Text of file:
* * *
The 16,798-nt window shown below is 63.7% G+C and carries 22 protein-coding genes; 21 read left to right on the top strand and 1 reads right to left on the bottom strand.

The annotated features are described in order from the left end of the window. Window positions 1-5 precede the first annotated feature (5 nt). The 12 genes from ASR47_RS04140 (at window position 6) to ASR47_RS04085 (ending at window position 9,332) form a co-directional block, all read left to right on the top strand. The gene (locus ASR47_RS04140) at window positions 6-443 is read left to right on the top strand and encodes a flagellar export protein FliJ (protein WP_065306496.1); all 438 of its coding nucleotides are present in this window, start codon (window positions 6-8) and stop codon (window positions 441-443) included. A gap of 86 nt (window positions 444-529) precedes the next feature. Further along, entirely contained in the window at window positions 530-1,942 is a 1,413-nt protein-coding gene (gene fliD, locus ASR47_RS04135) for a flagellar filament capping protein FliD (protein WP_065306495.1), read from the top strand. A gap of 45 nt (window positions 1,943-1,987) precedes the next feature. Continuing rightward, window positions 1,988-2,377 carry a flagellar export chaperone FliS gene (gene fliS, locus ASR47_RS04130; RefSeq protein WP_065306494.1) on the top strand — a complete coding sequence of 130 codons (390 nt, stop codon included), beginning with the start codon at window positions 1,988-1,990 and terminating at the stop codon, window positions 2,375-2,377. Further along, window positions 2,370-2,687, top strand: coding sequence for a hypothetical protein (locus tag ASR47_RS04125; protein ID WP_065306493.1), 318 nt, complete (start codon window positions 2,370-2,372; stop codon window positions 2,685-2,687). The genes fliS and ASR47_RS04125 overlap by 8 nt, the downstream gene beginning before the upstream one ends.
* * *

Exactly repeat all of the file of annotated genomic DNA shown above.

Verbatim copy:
The 16,798-nt window shown below is 63.7% G+C and carries 22 protein-coding genes; 21 read left to right on the top strand and 1 reads right to left on the bottom strand.

The annotated features are described in order from the left end of the window. Window positions 1-5 precede the first annotated feature (5 nt). The 12 genes from ASR47_RS04140 (at window position 6) to ASR47_RS04085 (ending at window position 9,332) form a co-directional block, all read left to right on the top strand. The gene (locus ASR47_RS04140) at window positions 6-443 is read left to right on the top strand and encodes a flagellar export protein FliJ (protein WP_065306496.1); all 438 of its coding nucleotides are present in this window, start codon (window positions 6-8) and stop codon (window positions 441-443) included. A gap of 86 nt (window positions 444-529) precedes the next feature. Further along, entirely contained in the window at window positions 530-1,942 is a 1,413-nt protein-coding gene (gene fliD, locus ASR47_RS04135) for a flagellar filament capping protein FliD (protein WP_065306495.1), read from the top strand. A gap of 45 nt (window positions 1,943-1,987) precedes the next feature. Continuing rightward, window positions 1,988-2,377 carry a flagellar export chaperone FliS gene (gene fliS, locus ASR47_RS04130; RefSeq protein WP_065306494.1) on the top strand — a complete coding sequence of 130 codons (390 nt, stop codon included), beginning with the start codon at window positions 1,988-1,990 and terminating at the stop codon, window positions 2,375-2,377. Further along, window positions 2,370-2,687, top strand: coding sequence for a hypothetical protein (locus tag ASR47_RS04125; protein ID WP_065306493.1), 318 nt, complete (start codon window positions 2,370-2,372; stop codon window positions 2,685-2,687). The genes fliS and ASR47_RS04125 overlap by 8 nt, the downstream gene beginning before the upstream one ends.